Although conventional wisdom trends toward a negative view of the impact robots and artificial intelligence (AI) will have on human employment, there is a robust contrarian viewpoint brimming with optimism for a job-rich future. NREF has compiled a representative sampling of articles and presentations that portray the landscape of opinion, today. We recommend this collection to our site visitors.

12/13/2017 reported that the FT 300 Force Torque Sensor mounted on a Universal Robots arm has enabled the automation of the grueling glass polishing process at the Saint-Gobain factory in France, creating a safer workplace and increasing productivity. The traditional glass polishing approach had caused repetitive movement health issues, but this problem was solved by the addition of the sensor & robot arm combination, which took over polishing tasks. The combination paid for itself within one year and instead of replacing workers, reportedly expanded employee work opportunities.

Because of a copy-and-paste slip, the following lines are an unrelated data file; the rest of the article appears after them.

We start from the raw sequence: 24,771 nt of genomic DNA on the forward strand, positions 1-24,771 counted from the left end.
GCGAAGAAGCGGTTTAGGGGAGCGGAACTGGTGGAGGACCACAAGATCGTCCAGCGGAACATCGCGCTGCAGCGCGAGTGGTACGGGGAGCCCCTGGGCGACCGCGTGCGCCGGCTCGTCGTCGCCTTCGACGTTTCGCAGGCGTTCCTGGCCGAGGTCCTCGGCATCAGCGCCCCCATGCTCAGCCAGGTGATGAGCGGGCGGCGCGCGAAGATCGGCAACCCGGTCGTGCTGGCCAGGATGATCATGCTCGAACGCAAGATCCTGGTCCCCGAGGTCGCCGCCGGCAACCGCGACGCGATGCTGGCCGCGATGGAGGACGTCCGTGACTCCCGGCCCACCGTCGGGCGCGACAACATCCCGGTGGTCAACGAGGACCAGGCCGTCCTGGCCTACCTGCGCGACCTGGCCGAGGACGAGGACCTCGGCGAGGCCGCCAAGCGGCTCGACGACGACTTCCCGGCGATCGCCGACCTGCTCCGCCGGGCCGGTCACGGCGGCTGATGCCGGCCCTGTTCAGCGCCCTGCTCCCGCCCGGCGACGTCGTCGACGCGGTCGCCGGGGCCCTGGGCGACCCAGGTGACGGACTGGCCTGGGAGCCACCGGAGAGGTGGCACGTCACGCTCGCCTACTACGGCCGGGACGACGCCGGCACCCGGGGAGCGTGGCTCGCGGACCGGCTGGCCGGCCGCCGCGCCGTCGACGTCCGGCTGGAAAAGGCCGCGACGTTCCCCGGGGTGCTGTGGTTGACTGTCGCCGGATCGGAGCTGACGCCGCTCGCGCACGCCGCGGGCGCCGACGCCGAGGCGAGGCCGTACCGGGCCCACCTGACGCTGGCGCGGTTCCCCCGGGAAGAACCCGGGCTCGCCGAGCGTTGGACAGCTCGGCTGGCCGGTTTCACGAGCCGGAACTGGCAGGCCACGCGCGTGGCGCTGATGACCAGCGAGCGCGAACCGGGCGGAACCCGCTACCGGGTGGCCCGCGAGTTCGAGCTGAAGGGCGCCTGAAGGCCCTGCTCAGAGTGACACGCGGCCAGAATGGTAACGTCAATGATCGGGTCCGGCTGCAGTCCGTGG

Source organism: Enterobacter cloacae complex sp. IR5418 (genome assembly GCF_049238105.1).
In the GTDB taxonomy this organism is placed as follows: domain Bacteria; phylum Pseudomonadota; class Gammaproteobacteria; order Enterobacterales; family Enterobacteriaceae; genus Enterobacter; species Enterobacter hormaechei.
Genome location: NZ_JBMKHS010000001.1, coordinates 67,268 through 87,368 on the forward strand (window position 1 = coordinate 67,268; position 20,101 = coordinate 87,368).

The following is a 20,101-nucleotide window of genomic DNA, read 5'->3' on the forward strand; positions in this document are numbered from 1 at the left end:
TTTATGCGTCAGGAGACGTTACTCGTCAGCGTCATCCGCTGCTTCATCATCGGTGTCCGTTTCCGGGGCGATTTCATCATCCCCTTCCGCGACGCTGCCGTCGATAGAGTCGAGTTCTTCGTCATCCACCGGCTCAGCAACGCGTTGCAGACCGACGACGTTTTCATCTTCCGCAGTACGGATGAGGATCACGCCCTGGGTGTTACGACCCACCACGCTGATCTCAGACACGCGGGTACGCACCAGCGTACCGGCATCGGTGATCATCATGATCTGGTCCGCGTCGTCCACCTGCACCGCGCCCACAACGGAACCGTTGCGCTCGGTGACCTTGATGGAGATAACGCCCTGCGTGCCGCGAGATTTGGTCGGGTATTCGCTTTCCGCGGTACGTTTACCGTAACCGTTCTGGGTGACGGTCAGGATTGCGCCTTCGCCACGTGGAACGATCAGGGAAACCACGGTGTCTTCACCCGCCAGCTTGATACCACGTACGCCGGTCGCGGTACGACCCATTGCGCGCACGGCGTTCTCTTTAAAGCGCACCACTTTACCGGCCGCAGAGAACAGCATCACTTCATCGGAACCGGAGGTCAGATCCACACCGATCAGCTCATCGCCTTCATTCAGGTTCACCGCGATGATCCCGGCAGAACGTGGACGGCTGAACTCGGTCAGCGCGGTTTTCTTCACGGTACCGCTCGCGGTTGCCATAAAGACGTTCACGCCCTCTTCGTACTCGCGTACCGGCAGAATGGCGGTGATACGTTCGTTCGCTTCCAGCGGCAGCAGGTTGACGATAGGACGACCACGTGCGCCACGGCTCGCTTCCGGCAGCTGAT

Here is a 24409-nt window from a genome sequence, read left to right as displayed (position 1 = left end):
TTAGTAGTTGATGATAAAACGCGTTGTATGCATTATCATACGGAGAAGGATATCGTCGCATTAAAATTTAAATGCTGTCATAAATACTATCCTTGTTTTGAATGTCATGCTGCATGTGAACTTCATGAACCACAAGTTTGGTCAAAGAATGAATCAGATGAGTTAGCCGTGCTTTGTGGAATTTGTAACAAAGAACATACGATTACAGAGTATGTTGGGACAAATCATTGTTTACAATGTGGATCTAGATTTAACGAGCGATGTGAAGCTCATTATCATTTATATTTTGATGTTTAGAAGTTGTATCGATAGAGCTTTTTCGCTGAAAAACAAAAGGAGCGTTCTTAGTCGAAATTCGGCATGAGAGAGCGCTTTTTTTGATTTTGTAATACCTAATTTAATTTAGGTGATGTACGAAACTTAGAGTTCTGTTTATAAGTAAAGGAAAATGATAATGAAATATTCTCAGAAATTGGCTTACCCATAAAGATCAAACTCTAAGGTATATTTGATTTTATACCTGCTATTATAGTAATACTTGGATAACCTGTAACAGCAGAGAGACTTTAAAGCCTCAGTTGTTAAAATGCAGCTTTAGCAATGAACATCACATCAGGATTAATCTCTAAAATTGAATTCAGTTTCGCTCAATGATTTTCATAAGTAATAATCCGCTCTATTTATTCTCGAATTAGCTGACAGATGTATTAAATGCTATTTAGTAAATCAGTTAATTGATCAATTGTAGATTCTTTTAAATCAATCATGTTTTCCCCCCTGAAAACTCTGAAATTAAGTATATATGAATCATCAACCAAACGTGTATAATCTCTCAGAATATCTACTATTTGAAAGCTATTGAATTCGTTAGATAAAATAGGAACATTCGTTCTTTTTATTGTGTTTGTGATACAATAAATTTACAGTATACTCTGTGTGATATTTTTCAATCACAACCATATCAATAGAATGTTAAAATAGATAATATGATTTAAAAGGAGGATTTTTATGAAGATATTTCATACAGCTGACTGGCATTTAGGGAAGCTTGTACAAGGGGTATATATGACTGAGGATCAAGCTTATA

MIT’s Computer Science and Artificial Intelligence Laboratory (CSAIL), with Harvard University’s Wyss Institute, have created powerful hydraulic muscles that are an example of biomimetic “soft robots” that mimic designs that occur in nature. In this instance we see a similarity to the biomechanical functionality of spiders; Arachnids use pressure differential to extend and retract their legs. The efficiency and power of these soft robotic muscles is considered to be a breakthrough.